Day 11-14 – A train to avoid hell, relaxing in Fukuoka, and making our way to Hiroshima

When we started planning our ride, we took a look at two key factors – distance and elevation. After our first ride day we decided that we’d been a bit too liberal in calculating how much of each we could do in a day. We went through our list of ride days and found a few rides that just weren’t going to be possible for us, and our ride from Beppu was the first and by far the one that would be the biggest pain.

That’s an ~800m climb over 13km. No thanks.

The ride would have taken us up near Mount Yufu and past the Hells of Beppu, which are a series of scenic hot springs in the area. The overall climb was around 800m and was for a distance of just over 13km with the grades reaching upwards of 13%. Rather than kill our legs and hate ourselves for it, we opted to skip directly to Fukuoka via train and give ourselves an extra day there to relax, but not before trying out one of Beppu’s onsen ourselves.

The onsen in Beppu that we visited.

We had just missed a festival where every onsen in the city was free, but the one we went to was only ¥100 for admission anyways. We entered, stored our bags in some lockers, and went into the bath (separately). The bath was nice and hot, though bathing with other people is still a weird experience that I most likely wouldn’t repeat. People carry small towels for modesty but I’ll take bathing alone over it any day. We stayed in for a short time before toweling off and leaving to get some food at the local mall. We ate at the mall, then rode over to the train station where we disassembled our bikes, bagged them up, and got on the train to Fukuoka (and thankfully had no issues with surly train station attendants).

Sign on a building near our hostel in Beppu.

We arrived at Fukuoka’s Hakata station and made our way to our AirBnB. We spent that day and the next in Fukuoka taking a bit of a breather. We checked out local craft beer bars, in addition to the canals, and the cherry blossoms at Fukuoka Castle.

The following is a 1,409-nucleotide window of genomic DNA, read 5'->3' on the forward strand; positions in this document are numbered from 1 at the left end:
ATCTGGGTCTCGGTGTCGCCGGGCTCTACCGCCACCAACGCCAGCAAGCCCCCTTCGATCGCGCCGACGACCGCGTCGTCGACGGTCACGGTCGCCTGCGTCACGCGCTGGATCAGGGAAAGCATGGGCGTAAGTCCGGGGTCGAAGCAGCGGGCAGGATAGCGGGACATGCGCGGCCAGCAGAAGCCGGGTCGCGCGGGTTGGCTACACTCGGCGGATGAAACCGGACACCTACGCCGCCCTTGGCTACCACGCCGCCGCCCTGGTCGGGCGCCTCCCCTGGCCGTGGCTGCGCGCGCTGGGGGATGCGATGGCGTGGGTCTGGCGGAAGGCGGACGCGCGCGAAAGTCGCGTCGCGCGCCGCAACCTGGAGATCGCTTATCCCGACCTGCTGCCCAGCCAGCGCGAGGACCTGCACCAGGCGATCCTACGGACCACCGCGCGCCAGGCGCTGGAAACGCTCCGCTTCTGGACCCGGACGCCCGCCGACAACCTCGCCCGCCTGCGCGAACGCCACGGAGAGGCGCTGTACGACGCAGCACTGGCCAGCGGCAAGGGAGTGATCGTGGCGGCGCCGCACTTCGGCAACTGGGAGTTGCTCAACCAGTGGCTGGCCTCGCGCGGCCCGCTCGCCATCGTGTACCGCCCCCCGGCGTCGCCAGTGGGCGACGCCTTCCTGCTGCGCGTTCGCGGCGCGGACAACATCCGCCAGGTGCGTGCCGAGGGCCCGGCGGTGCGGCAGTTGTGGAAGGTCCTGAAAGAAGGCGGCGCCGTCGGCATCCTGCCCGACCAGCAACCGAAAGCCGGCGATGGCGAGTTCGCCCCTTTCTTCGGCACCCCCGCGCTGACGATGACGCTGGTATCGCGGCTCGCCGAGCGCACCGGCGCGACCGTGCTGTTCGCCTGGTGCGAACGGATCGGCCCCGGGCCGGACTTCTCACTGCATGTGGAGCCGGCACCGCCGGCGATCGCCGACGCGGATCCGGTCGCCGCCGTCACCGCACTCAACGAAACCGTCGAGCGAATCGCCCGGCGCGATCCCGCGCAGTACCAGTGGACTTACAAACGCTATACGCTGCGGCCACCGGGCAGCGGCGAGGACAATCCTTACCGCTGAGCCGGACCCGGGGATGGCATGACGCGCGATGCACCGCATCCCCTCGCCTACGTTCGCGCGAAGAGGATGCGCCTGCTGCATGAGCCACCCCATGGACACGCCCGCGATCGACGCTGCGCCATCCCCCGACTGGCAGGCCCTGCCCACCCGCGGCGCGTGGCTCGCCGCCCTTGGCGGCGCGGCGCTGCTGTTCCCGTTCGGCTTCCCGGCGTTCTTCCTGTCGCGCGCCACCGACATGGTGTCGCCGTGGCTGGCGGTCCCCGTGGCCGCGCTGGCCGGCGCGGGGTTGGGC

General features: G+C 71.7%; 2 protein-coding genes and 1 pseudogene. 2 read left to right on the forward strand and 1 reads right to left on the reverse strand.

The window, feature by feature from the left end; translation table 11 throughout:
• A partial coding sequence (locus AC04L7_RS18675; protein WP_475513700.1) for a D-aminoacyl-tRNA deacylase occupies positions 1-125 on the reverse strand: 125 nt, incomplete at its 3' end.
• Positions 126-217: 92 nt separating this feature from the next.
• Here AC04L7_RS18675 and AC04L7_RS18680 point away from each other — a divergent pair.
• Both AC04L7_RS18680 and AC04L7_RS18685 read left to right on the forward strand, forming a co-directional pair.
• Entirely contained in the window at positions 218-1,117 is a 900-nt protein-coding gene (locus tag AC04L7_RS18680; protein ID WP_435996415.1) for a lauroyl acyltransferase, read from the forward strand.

Just inside the walls of Fukuoka Castle.

Castle architecture seems to be pretty similar across Japan.

Overlooking the cherry blossoms from atop the castle walls.

Just outside of Fukuoka Castle.

In the park near Fukuoka Castle.

Bridge over water in the park near Fukuoka Castle.

After our two days in Fukuoka we decided to ride to Kitakyushu, marking our return towards the East side of the country. We had planned a 120km ride to Ube but not wanting to strain ourselves, and having a few days to kill before getting to Hiroshima in time to meet our friends, we decided to only ride about 65km to Kitakyushu. The ride itself was fairly uneventful, a little wet, and didn’t have much elevation so we made it in good time. The hostel we stayed at was nice, and they even allowed us to bring our bikes in as opposed to leaving them outside in some tire-bending bike racks (which we would have had to pay for). We dropped our bags off and went out to the local shopping arcade to find some food for dinner.

At a bar which had $2 beers, we also decided to order random $2 food items off the menu. This was Mateo’s, some sort of boiled beef dish.

Mine was better, another beef dish but cooked in a more appetizing way.

The next day we set out for Ube which was going to be even less distance than before (55km) and was nice and flat for the most part. We also decided that instead of tackling another 150km ride the next day, or over the next two days, that we would take the train from Ube to Hiroshima and spend more time in the big city. We rode for a few hours and when we got to Ube we disassembled and packed our bikes up in bike bags and hopped on the train bound for Hiroshima.

Spotted on the way from Kitakyushu to Ube. I don’t know either.

Kanmonkyo Bridge in Kitakyushu. We took the tunnel instead.

We walked through the Kanmon Tunnel, a 700m underground/underwater tunnel linking Kyushu to Honshu. It costs ¥20 to cross (~$0.25 CAD)

We passed by a Shimano factory on the way to Ube. My bike has many Shimano components on it, but we didn’t have time to stop and visit.

On the first train to Hiroshima (we had to transfer to the Shinkansen in Yamaguchi). A lot of train platforms on the rural commuter trains were very, very basic.

We arrived in Hiroshima and made the short walk to our hotel, which was right across the river from the train station. The hotel was nice, but our room was very small – just a single double bed in a tiny ~110ft square room, where we would take turns sleeping on the floor. We dropped our bages at the hotel, dropped our bikes off at a bike storage place near Hiroshima station, and started deciding how we would spent the next few days while we awaited our friends from Toronto to arrive.

2 thoughts on “Day 11-14 – A train to avoid hell, relaxing in Fukuoka, and making our way to Hiroshima

  1. Scott Murchison says:

    Perhaps if you had stopped at the Shimano factory and told them your story, they would have tuned up your bikes with new parts.

Leave a Reply

Your email address will not be published. Required fields are marked *